Might be nice to have that capability but it clearly isn't a requirement currently and the German Military isn't exactly a dynamic and evolving force.

And the Germans don't deploy far enough from home to warrant any requirement for transporting heavy lift helicopters any significant distances. And whatever distance the Germans do deploy from Germany, the helicopters can basically fly themselves to where they need to be.
 
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keesje
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Re: German Heavy Lift Helicopter Replacement Program News and Discussion Thread

Thu Oct 01, 2020 10:29 am

Ozair wrote:
keesje wrote:
I think a Chinook fits in a A400M (you got to seperate the tail) a CH53 not. Advantageous for the Chinook I think.

Way to make up a requirement...
.


Don't change the message. No requirement, I said advantegeous.
"Never mistake motion for action." Ernest Hemingway
 
Noray
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Re: German Heavy Lift Helicopter Replacement Program News and Discussion Thread

Thu Oct 01, 2020 11:03 am

ThePointblank wrote:
Ozair wrote:
keesje wrote:
I think a Chinook fits in a A400M (you got to seperate the tail) a CH53 not. Advantageous for the Chinook I think.

Way to make up a requirement...

The current CH-53G does not fit in the A400M either. Obviously if transporting the heavy lift helicopter was a requirement it would have been written into both the A400M specs, it wasn't, and the Heavy Lift RW requirements, it wasn't...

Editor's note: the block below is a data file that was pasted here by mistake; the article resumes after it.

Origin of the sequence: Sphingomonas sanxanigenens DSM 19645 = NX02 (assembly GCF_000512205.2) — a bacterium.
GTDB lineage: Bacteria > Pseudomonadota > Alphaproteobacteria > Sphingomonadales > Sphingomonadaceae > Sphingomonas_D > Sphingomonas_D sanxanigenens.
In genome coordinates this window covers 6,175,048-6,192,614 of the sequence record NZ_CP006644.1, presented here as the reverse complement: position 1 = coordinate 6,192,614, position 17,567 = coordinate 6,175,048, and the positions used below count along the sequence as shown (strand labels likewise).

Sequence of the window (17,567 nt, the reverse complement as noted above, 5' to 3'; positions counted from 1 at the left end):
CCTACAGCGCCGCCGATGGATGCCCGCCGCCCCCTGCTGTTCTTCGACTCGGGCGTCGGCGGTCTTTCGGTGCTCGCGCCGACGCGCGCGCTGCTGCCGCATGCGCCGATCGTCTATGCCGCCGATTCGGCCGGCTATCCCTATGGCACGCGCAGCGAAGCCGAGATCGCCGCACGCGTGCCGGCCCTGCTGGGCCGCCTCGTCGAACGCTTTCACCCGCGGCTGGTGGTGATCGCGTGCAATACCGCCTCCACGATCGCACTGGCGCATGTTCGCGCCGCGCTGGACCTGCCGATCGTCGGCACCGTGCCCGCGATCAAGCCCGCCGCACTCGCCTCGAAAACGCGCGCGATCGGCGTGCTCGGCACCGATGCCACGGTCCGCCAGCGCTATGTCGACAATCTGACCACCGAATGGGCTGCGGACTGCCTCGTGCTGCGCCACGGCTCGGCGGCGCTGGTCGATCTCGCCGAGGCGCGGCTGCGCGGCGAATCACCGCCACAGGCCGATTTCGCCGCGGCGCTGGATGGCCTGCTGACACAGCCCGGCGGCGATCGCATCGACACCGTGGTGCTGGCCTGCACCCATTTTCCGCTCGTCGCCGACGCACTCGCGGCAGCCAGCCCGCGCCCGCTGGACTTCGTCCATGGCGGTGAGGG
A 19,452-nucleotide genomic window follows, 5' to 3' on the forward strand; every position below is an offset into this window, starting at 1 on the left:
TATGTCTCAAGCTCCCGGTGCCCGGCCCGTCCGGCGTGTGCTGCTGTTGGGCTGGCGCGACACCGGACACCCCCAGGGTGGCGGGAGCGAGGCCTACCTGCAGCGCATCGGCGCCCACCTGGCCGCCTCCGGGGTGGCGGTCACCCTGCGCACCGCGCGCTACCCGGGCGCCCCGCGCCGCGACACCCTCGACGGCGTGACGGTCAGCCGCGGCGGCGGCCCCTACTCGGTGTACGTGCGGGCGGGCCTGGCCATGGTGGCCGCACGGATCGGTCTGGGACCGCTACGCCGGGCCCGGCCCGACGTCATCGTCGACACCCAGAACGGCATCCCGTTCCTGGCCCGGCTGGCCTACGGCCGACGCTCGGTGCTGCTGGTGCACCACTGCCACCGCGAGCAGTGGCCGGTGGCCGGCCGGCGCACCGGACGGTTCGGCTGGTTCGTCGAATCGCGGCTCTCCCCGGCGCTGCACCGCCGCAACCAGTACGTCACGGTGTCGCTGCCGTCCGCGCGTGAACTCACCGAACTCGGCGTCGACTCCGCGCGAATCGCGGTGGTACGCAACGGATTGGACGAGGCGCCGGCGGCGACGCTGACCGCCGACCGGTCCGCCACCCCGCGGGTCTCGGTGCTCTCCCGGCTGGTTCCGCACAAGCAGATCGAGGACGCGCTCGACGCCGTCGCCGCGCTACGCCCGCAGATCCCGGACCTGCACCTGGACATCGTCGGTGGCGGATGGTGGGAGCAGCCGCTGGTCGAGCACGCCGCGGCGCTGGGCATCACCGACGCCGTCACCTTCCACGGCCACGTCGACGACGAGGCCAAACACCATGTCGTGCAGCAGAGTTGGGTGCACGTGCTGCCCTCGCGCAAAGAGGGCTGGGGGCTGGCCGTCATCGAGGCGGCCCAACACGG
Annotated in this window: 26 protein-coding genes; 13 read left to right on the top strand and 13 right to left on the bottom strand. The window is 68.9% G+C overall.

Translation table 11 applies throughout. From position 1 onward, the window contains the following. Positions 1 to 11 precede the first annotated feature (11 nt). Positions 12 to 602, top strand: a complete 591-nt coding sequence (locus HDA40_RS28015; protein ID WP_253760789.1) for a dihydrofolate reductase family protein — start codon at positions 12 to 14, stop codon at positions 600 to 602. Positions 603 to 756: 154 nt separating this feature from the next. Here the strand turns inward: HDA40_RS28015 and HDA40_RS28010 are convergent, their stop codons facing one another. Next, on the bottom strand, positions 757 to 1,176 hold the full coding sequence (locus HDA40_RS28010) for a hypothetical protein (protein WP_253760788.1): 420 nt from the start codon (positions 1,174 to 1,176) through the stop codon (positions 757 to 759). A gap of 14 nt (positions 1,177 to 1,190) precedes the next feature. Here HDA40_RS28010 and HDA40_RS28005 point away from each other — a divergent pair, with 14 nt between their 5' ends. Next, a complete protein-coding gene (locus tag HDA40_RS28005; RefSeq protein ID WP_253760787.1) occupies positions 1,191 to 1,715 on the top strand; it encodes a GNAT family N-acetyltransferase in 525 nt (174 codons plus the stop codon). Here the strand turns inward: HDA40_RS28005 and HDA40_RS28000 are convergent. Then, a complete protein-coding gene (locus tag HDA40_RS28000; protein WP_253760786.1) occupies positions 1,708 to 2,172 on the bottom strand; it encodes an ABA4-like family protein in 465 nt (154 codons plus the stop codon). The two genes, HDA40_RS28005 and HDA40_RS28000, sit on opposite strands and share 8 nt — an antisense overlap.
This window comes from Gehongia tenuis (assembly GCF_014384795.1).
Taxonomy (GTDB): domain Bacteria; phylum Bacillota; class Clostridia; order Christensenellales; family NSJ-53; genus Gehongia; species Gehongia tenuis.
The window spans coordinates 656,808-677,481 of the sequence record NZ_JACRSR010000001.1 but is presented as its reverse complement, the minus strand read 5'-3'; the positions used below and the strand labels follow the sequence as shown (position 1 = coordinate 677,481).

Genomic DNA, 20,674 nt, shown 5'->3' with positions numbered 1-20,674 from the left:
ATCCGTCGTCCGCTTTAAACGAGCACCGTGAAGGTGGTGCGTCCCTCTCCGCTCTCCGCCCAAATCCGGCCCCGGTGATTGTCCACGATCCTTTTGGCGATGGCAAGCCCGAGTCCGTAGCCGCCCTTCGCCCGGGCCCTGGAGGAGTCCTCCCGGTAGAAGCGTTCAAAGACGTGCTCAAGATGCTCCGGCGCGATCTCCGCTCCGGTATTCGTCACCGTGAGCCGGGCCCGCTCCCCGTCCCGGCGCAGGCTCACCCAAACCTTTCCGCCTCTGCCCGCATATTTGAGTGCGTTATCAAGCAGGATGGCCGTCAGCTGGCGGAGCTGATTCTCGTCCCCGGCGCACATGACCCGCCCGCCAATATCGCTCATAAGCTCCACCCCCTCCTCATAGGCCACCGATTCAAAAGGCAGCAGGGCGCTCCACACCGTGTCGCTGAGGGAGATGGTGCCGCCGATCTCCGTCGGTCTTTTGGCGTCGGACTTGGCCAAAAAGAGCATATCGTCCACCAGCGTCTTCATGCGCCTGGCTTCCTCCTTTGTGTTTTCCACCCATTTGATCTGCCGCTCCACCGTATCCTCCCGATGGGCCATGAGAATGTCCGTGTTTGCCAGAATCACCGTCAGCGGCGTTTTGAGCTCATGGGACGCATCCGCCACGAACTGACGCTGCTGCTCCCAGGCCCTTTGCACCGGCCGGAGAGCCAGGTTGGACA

Might be nice to have that capability but it clearly isn't a requirement currently and the German Military isn't exactly a dynamic and evolving force.

And the Germans don't deploy far enough from home to warrant any requirement for transporting heavy lift helicopters any significant distances. And whatever distance the Germans do deploy from Germany, the helicopters can basically fly themselves to where they need to be.

German CH-53Gs have been active in Afghanistan for almost two decades. And that's how they got there.
 
Noray
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Re: German Heavy Lift Helicopter Replacement Program News and Discussion Thread

Thu Oct 01, 2020 11:42 am

Revelation wrote:
mxaxai wrote: